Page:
The placard before the sculpture reads “Neal Rock,” but Rock says he isn’t a sculptor. He’s a painter, painting on sculpted material. He can see where people might be confused.
Neal Rock will lecture at 7:30 p.m. Tuesday in 116 Art Building West on how the practice of painting has changed, both in the materials used for paint and in the surfaces being painted. The lecture, titled “Herm 2016/1” uses Greek sculpture as an organizational method to discuss the changes of paint.
Neal Rock is at the University of Iowa as a Grant Wood Fellow for Painting and Drawing. He received an M.F.A. from Central St. Martins School of Art and Design in 2000, and a Ph.D. in painting from the Royal College of Art in London in 2015. His work has also been shown in exhibits in both the United States and Europe.
At first glance, his work resembles sculpture rather than painting.
“Most painters have a support, like a canvas, so I just think of my three-dimensional objects as different kinds of supports,” Rock said. “You take a canvas away and maybe replace it with a window, that could be on the floor instead of the wall.”
The support Rock uses is herms, dividers popular in ancient times to separate distinct villages or territories. Oftentimes, they were stone statues related to the god Hermes. Rather than using herms as literal barriers, Rock paints them to juxtapose different ideas against each other.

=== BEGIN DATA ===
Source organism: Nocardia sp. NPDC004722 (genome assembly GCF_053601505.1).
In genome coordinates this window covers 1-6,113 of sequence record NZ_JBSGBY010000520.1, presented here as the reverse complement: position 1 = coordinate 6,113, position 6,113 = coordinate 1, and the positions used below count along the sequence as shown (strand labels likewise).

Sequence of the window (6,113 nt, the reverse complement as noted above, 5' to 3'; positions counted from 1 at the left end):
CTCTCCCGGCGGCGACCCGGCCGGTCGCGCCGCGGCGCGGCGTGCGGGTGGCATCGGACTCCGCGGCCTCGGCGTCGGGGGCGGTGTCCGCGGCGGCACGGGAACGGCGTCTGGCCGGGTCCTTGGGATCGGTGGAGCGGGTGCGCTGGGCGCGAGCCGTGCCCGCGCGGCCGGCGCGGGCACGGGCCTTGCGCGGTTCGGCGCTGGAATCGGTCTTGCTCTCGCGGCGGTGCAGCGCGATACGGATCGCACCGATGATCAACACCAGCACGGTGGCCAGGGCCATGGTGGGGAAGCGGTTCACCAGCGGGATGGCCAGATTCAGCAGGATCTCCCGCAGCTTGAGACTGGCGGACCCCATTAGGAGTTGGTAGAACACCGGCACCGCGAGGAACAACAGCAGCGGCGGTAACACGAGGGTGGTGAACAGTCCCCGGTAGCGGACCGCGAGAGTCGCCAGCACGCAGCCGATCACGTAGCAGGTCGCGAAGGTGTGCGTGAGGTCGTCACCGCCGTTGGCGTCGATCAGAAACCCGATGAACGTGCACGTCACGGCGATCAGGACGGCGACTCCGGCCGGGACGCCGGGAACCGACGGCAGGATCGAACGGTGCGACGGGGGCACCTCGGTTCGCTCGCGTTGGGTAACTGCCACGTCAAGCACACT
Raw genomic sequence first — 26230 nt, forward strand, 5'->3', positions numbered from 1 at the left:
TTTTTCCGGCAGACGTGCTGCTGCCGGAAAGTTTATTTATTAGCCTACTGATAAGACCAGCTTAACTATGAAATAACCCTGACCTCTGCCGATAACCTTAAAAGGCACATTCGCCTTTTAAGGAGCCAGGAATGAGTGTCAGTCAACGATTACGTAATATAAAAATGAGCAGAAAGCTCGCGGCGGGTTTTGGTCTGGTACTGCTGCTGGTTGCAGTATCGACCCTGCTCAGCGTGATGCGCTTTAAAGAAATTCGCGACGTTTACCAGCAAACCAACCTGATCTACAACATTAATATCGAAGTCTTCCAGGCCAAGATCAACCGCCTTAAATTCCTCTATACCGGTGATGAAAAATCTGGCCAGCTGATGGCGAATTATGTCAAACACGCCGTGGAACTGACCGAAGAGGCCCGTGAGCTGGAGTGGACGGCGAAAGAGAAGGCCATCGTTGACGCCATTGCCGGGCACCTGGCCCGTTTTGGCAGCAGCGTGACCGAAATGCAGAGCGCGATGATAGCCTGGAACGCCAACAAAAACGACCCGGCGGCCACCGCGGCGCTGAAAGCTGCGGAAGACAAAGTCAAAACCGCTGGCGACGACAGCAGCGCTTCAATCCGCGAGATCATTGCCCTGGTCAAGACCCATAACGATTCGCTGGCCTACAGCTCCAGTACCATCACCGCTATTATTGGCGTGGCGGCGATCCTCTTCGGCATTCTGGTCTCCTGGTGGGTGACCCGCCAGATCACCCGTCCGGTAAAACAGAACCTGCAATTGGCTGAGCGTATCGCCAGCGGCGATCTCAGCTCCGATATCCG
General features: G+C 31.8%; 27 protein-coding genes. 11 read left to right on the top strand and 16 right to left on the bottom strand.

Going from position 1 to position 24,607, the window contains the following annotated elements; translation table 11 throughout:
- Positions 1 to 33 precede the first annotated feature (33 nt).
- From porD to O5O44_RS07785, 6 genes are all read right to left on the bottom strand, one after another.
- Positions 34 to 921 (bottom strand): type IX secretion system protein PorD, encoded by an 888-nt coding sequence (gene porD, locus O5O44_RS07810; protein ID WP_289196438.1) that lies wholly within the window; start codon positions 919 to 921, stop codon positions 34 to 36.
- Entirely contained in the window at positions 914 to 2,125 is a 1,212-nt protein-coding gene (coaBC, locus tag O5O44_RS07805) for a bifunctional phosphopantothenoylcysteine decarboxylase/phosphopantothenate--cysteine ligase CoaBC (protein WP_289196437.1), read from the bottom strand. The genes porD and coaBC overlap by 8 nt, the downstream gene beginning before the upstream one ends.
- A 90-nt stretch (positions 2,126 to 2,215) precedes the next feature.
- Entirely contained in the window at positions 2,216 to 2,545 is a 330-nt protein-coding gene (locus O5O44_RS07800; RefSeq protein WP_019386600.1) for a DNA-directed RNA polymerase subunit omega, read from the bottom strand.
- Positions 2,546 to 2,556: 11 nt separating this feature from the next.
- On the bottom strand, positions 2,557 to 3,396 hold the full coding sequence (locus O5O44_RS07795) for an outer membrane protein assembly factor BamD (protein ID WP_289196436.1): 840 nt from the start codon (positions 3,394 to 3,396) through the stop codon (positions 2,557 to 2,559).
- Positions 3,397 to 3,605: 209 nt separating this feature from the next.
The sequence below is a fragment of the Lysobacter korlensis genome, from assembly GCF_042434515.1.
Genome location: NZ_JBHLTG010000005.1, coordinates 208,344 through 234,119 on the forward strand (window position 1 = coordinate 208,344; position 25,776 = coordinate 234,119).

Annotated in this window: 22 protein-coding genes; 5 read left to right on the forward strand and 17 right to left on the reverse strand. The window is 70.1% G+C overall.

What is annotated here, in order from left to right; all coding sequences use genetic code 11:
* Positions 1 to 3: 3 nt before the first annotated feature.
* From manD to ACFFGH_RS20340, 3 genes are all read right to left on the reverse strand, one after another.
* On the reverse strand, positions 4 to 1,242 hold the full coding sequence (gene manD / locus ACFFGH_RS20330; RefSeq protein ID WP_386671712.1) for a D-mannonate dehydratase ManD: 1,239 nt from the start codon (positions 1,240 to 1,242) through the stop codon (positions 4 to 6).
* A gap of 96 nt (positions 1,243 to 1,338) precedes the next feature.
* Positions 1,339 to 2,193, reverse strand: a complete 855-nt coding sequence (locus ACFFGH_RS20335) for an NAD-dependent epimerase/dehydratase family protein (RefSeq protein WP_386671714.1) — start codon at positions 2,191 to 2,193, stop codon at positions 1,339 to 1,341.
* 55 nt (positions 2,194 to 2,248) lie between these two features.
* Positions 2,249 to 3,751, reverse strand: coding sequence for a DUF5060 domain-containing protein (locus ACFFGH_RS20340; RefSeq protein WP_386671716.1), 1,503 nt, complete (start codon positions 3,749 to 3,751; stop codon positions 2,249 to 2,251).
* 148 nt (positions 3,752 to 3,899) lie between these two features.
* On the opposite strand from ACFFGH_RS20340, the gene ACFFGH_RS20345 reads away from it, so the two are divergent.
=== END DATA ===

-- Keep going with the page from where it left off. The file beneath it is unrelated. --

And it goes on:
“I’ve been using it not as a physical object but as this tool that orchestrates material, ideas, thinking,” Rock said. “So when you see things in my work that look disparate, I see that as different culture spaces. So if the herm is, suppose, this thing that marks different spaces, for me it marks different ways of thinking.”
Rock plans to use the same philosophy to organize the conversation about how substances used in paint have changed the art form. For example, he uses silicon instead of traditional water or oil based paints. The same kind of silicon used in cosmetics and a variety of products that people use everyday.
“The reason I use silicon is that I think it does something else to what people think paint is,” Rock said. “Not only is it inside bodies, in breasts, it’s been used in horror movies, children’s toys, sex toys. To me, this material is already out there in culture, so when you use it, it has a different resonance than oil paint or watercolor paint. It’s kind of a vile substance.”
Neal Rock Lecture
When: 7:30 p.m. Tuesday
Where: 116 Art Building West